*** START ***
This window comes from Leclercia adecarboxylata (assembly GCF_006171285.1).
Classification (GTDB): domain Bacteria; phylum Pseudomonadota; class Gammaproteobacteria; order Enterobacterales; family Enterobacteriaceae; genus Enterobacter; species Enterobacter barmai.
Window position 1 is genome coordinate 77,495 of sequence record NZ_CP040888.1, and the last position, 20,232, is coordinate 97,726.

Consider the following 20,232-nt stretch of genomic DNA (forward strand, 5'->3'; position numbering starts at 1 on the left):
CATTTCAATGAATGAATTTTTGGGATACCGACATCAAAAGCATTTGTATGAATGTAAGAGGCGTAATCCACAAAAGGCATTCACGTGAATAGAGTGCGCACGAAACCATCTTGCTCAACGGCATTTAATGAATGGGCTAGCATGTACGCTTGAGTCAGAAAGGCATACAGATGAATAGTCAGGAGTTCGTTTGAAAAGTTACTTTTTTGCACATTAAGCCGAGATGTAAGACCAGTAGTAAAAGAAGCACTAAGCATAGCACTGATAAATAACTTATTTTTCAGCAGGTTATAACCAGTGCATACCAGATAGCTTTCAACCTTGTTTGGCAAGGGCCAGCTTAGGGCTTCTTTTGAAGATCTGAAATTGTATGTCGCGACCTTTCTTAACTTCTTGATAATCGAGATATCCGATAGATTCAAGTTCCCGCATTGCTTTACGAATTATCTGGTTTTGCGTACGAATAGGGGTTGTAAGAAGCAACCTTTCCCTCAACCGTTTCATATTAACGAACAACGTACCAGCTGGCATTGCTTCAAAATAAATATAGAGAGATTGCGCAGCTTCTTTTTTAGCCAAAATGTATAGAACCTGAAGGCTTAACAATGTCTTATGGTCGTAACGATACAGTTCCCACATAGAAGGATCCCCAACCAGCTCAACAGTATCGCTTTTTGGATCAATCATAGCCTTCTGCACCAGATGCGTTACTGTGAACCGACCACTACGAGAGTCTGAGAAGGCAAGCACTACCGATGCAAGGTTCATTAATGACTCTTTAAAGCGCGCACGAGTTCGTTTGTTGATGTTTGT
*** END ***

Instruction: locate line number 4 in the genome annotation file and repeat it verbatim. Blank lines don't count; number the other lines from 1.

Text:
Consider the following 20,232-nt stretch of genomic DNA (forward strand, 5'->3'; position numbering starts at 1 on the left):